Year: 2011

Churchill’s Life Today: December 7th Quotes

Churchill’s Life Today: December 7th Quotes

7 Decem­ber 1936 (House of Com­mons): “May I ask my Rt. Hon. Friend [Prime Min­is­ter Bald­win] whether he could give us an assur­ance that no irrev­o­ca­ble step… [Hon. Mem­bers: “No!”] …that no irrev­o­ca­ble step will be tak­en before the House has received a full state­ment, not only upon the per­son­al but upon the con­sti­tu­tion­al issues involved. May I ask him to bear in mind that these issues are not mere­ly per­son­al to the present occu­pant of the Throne, but that they affect the entire Con­sti­tu­tion.” [Hon. Mem­bers: “Speech,” and “Sit down!”]

Churchill lost care­ful­ly built polit­i­cal cap­i­tal by ris­ing to defend Edward VIII, who was fac­ing abdi­ca­tion over his insis­tence on mar­ry­ing Wal­lis Simp­son, a divorced Amer­i­can.…

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Romney’s Churchill Gaffe: A Small But Not a Large Clang

Romney’s Churchill Gaffe: A Small But Not a Large Clang

Writ­ing for Busi­ness Insid­er on Sep­tem­ber 29th, Grace Wyler cor­rect­ly reports a Churchill mis­quote by pres­i­den­tial can­di­date Mitt Romney.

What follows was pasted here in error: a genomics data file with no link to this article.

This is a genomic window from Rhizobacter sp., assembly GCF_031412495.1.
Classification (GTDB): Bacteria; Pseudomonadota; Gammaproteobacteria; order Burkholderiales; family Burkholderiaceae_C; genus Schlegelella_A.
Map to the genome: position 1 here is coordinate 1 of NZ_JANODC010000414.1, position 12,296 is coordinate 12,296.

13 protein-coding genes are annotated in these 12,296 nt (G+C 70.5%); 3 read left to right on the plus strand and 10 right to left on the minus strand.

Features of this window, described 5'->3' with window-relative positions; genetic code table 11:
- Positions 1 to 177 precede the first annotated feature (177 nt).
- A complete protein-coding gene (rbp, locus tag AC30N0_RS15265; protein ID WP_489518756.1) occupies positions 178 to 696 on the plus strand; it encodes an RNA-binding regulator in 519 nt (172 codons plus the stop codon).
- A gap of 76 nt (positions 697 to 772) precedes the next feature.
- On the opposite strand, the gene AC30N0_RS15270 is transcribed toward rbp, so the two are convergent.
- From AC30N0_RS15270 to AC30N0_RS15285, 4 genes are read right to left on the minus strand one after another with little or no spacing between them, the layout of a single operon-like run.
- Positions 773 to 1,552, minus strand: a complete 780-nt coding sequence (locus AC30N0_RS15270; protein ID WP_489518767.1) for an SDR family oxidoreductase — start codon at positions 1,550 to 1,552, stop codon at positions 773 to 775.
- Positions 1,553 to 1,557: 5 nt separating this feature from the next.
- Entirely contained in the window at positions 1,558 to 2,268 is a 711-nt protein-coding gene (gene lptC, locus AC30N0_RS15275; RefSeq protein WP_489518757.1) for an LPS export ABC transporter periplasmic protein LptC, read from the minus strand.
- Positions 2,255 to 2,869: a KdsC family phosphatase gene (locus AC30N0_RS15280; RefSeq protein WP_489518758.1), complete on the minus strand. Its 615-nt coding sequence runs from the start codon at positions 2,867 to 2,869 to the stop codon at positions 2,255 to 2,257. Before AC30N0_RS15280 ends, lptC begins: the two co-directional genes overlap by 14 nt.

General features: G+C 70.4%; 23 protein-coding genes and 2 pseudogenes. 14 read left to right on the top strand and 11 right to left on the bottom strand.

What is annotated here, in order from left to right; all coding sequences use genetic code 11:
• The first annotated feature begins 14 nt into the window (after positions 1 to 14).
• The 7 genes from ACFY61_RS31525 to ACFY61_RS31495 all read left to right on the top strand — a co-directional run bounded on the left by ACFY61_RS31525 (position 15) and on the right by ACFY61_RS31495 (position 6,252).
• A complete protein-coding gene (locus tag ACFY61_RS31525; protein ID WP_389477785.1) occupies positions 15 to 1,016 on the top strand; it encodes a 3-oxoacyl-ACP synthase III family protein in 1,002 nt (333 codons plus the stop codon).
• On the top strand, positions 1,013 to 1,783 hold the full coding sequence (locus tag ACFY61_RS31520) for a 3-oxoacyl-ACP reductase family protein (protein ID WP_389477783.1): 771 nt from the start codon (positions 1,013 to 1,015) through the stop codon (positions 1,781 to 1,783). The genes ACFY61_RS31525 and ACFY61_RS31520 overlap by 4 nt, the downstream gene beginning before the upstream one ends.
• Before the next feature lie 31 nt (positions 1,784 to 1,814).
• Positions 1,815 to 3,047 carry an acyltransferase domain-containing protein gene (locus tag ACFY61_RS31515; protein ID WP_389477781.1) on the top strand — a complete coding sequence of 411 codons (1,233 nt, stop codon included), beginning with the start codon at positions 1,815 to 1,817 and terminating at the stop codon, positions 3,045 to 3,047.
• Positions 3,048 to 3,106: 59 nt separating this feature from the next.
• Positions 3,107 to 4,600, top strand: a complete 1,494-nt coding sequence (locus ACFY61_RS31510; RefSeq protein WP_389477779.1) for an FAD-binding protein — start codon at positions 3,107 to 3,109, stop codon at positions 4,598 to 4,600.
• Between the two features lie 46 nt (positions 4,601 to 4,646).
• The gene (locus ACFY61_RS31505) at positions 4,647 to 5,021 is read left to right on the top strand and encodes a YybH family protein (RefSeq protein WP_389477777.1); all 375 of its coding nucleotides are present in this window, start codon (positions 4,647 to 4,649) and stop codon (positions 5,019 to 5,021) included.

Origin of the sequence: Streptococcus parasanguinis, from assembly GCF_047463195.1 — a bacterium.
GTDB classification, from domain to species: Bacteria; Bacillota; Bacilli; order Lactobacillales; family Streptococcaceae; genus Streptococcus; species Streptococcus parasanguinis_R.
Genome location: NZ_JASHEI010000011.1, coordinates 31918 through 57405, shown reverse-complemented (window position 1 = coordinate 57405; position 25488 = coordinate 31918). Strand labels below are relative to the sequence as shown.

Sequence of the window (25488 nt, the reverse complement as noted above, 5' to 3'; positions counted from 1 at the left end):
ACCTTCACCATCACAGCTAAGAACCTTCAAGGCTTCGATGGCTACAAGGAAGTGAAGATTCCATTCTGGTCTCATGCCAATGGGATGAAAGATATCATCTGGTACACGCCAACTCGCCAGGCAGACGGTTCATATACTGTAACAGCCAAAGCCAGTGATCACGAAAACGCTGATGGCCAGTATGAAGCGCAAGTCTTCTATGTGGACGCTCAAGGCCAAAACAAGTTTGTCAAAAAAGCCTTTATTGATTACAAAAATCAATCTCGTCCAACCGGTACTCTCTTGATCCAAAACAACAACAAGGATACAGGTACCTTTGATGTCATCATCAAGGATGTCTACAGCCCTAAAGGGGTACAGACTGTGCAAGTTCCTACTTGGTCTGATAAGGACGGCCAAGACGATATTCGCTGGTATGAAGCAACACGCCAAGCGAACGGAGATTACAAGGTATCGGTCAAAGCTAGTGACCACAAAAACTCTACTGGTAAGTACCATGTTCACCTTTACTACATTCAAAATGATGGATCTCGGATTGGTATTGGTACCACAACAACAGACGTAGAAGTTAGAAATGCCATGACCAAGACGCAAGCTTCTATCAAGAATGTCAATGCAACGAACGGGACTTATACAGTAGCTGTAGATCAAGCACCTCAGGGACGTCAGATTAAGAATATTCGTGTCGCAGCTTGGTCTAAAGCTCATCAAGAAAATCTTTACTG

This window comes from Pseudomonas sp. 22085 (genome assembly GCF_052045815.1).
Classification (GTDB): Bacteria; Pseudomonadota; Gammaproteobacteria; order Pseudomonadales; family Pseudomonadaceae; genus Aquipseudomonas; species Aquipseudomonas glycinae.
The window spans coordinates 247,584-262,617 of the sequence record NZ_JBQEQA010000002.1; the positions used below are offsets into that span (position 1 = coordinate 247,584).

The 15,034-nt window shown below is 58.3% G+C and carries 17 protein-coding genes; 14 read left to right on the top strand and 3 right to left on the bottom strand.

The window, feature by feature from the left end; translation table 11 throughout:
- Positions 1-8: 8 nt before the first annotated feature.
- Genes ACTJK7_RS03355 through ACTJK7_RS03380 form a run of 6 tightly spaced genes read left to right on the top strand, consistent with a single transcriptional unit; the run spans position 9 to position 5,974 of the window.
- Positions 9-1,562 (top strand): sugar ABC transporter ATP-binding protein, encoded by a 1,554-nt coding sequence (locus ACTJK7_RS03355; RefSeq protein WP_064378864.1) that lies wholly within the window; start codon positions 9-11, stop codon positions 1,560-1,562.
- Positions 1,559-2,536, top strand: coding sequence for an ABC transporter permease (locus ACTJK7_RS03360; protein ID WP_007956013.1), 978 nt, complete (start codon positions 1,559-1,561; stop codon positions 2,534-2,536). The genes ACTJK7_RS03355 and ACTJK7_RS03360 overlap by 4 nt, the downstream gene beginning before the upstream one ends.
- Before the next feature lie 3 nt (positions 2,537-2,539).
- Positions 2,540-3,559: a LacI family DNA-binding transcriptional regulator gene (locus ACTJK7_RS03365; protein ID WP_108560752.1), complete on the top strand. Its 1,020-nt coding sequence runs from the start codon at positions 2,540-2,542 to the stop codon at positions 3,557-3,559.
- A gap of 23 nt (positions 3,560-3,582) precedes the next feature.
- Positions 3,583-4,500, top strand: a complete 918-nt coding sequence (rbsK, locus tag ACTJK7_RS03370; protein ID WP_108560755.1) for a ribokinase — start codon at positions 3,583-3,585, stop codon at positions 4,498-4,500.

Defend­ing him­self from charges that he is a “flip-flop­per,” Wyler writes, Rom­ney con­fused “the Brit every Repub­li­can loves with the Brit every Repub­li­can loves to hate.” Here accord­ing to NBC is what Gov­er­nor Rom­ney said:

In the pri­vate sec­tor, if you don’t change your view when the facts change, well you’ll get fired for being stub­born and stu­pid. Win­ston Churchill said, “When facts change, I change too, madam.”

Wyler accu­rate­ly notes that this was said by John May­nard Keynes, “the British econ­o­mist whose the­o­ries about gov­ern­ment inter­ven­tion in the econ­o­my [are] reviled by con­ser­v­a­tives every­where.”…

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Joe Frazer, Father of the Jeep, Part 3

Joe Frazer, Father of the Jeep, Part 3

con­tin­ued from part 2…

 Jesse Jones, Franklin Roosevelt’s Sec­re­tary of Com­merce, was a rugged Ten­nessean who was hard to meet and hard­er to know. Joseph Wash­ing­ton “Jeeps” Fraz­er was Pres­i­dent of Willys-Over­land, a scion of the Vir­ginia Wash­ing­tons and Nashville Fraz­ers; but this and more wouldn’t get him in to see Jesse Jones at Com­merce. See­ing Jones required more pow­er­ful strategy.

On an urgent mis­sion to Wash­ing­ton for his Jeep-build­ing com­pa­ny, Joe Fraz­er had arrived one morn­ing in 1943 and parked him­self in Jones’s out­er office, despite repeat­ed warn­ings that the Sec­re­tary wasn’t like­ly to arrive until evening—if at all.…

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